Attorneys general from 18 states and the District of Columbia today sued the U.S. Department of Education and its secretary, Betsy DeVos, over the decision to freeze rules for erasing debt from student borrowers who were cheated by colleges that acted fraudulently, The New York Times reports. The rules were put into place in October after years of negotiation and were scheduled to take effect on July 1, but DeVos paused the rollout, citing a lawsuit filed by for-profit colleges that seeks to block the rules entirely. The states’ suit claims that the excuse given by the department is “mere pretext” for repealing the rules. Also today, two student borrowers sued the department in the same federal court over the delayed rules.
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Study Finds ‘Astonishing’ Drop in Win Rates for Federal Plaintiffs

Success rates for plaintiffs in adjudicated federal cases declined from 70 percent in 1985 to 33 percent in 2009, according to a study by two University of Connecticut law professors, the ABA Journal reports. The professors say they can’t point to a single reason for the “astonishing” drop. “What our results show is that there’s a need to study the court system to understand what happens in the aggregate,” Lahav said. “There are systemic things going on.”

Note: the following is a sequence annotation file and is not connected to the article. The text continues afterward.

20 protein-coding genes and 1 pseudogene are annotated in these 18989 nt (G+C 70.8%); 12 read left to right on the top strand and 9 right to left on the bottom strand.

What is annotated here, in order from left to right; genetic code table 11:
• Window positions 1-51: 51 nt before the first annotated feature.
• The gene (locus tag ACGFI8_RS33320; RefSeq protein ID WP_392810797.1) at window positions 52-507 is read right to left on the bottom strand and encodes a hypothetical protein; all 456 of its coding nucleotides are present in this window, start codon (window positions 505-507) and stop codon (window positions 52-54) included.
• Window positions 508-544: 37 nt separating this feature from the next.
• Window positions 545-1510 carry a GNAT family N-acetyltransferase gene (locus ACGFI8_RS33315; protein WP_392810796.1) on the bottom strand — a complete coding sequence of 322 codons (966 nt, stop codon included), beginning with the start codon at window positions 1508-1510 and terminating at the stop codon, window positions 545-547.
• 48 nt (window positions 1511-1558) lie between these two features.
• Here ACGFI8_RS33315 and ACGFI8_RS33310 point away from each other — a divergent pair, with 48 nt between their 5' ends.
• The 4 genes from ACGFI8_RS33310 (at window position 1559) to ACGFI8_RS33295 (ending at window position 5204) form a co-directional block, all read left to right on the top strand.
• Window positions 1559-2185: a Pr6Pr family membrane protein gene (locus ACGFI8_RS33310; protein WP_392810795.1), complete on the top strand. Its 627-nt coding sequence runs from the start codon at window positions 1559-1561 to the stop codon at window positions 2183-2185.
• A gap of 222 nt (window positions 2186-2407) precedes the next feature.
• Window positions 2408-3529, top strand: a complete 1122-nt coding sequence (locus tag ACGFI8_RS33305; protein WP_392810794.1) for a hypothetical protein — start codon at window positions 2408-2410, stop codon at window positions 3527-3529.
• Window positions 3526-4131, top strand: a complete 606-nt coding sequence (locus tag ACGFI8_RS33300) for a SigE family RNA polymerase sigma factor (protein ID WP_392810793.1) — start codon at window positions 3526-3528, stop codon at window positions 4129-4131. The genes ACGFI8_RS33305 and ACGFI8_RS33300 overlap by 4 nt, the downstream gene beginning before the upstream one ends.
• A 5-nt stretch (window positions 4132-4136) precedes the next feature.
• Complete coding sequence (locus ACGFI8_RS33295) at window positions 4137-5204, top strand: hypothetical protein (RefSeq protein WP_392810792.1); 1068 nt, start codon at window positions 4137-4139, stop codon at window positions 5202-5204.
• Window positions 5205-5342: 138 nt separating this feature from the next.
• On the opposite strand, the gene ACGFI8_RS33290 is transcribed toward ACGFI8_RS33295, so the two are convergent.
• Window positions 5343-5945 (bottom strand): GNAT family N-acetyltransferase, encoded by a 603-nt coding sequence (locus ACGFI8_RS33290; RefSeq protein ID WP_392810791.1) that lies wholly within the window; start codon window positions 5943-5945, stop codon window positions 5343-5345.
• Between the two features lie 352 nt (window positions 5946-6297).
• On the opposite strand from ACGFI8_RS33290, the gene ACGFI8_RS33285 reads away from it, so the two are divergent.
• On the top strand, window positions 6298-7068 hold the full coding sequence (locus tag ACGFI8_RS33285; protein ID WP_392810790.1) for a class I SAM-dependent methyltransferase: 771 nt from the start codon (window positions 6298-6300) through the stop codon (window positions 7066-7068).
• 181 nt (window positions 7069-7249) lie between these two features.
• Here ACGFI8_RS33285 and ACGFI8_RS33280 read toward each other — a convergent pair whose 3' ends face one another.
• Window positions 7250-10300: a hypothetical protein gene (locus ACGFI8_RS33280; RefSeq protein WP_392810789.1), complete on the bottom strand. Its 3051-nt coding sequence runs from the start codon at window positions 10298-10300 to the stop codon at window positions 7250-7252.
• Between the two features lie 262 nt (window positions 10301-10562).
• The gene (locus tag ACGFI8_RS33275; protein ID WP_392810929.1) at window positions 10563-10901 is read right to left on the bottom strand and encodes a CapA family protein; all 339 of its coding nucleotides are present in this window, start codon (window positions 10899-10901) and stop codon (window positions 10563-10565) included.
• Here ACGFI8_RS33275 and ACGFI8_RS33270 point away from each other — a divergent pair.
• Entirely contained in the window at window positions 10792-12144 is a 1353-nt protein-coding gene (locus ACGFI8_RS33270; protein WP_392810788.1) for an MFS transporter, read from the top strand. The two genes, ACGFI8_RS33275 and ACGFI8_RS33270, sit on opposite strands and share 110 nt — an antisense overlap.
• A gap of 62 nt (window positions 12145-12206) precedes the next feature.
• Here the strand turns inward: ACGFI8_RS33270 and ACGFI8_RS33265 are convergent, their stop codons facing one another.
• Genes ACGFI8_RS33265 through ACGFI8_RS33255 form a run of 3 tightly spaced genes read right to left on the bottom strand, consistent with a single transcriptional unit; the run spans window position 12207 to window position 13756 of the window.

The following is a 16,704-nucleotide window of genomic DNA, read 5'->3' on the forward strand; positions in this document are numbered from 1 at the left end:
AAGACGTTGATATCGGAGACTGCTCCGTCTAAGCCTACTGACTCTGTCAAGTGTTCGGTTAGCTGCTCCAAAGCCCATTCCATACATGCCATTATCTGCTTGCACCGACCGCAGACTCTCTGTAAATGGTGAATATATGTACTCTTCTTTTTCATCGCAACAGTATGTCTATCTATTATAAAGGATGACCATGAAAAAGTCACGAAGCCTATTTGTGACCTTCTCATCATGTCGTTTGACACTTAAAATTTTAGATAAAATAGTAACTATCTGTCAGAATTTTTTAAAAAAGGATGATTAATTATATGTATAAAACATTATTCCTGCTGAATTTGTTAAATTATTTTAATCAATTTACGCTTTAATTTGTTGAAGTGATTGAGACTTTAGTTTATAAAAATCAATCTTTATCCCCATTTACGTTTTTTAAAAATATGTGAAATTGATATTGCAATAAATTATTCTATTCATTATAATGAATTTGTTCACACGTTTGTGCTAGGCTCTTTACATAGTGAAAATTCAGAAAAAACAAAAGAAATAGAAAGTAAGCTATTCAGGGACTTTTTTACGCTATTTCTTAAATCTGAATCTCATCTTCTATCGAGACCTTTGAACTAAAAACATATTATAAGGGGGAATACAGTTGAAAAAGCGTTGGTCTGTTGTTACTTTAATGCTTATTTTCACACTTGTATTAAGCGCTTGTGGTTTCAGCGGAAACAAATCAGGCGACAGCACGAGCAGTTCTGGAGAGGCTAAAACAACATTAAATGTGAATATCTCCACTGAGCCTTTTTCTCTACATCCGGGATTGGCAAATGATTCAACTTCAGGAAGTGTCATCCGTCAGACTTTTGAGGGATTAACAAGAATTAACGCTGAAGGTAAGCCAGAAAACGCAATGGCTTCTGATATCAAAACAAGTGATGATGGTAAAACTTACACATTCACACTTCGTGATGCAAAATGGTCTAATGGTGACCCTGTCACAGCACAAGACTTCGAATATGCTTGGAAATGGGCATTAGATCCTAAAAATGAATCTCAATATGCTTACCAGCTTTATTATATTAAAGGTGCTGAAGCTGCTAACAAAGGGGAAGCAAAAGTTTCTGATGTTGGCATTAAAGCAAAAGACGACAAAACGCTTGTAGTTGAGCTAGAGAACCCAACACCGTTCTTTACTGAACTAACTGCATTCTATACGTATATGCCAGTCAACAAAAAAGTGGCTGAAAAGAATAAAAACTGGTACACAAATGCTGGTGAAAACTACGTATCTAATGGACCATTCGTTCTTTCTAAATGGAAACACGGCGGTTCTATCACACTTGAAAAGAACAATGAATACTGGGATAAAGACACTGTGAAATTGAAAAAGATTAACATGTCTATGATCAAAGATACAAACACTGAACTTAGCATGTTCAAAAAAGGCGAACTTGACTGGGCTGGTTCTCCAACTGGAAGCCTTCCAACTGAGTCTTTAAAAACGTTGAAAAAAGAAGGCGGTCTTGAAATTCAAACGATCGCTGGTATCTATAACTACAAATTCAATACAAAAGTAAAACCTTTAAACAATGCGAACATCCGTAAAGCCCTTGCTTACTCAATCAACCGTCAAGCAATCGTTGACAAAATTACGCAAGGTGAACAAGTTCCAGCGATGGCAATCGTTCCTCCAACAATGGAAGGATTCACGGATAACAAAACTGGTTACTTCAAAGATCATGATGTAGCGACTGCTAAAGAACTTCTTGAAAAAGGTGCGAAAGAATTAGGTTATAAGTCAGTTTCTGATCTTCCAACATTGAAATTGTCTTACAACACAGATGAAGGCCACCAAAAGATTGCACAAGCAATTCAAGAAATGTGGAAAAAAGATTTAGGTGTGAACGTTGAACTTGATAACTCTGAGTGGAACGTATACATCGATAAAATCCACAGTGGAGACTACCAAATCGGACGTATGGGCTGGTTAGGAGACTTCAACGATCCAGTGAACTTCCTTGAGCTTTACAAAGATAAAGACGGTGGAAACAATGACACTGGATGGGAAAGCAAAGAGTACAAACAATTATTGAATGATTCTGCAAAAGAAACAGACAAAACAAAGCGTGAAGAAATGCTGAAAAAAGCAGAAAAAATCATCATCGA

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Trump Nominates Belmont Law Professor for U.S. Attorney

Belmont University law professor Donald Cochran has been nominated by President Donald Trump to become the next U.S. attorney for the Middle District of Tennessee, The Tennessean reports. The appointment is pending U.S. Senate confirmation. Before joining the faculty at Belmont, Cochran worked as a federal prosecutor in Alabama, during which he successfully aided in the high-profile prosecution of Ku Klux Klan members that orchestrated the 1963 bombing of the 16th Street Baptist Church in Birmingham. 
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Trump Appoints Dunavant U.S. Attorney for Western Tennessee

President Donald Trump has nominated Michael Dunavant to serve as U.S. attorney for Western Tennessee, The Commercial Appeal reports. If confirmed Dunavant would replace Lawrence J. Laurenzi, who has served as U.S. attorney after Edward Stanton III resigned in February. Dunavant was among eight Trump appointed to U.S. attorney posts across the country on Monday.
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Trump Names 11 Judicial Nominees

President Donald Trump announced 11 new judicial nominees this week, including one from his U.S. Supreme Court short list, the ABA Journal reports. Trump pulled Colorado Supreme Court Justice Allison Eid’s name from his SCOTUS list to nominate her for a seat on the Denver-based 10th Circuit Court of Appeals, which was vacated by U.S. Supreme Court Justice Neil Gorsuch. Also nominated to appellate seats on the bench are University of Pennsylvania law professor Sephanos Bibas to the Philadelphia-based 3rd Circuit and U.S. District Judge Ralph Erickson, nominated to the St. Louis-based 8th Circuit.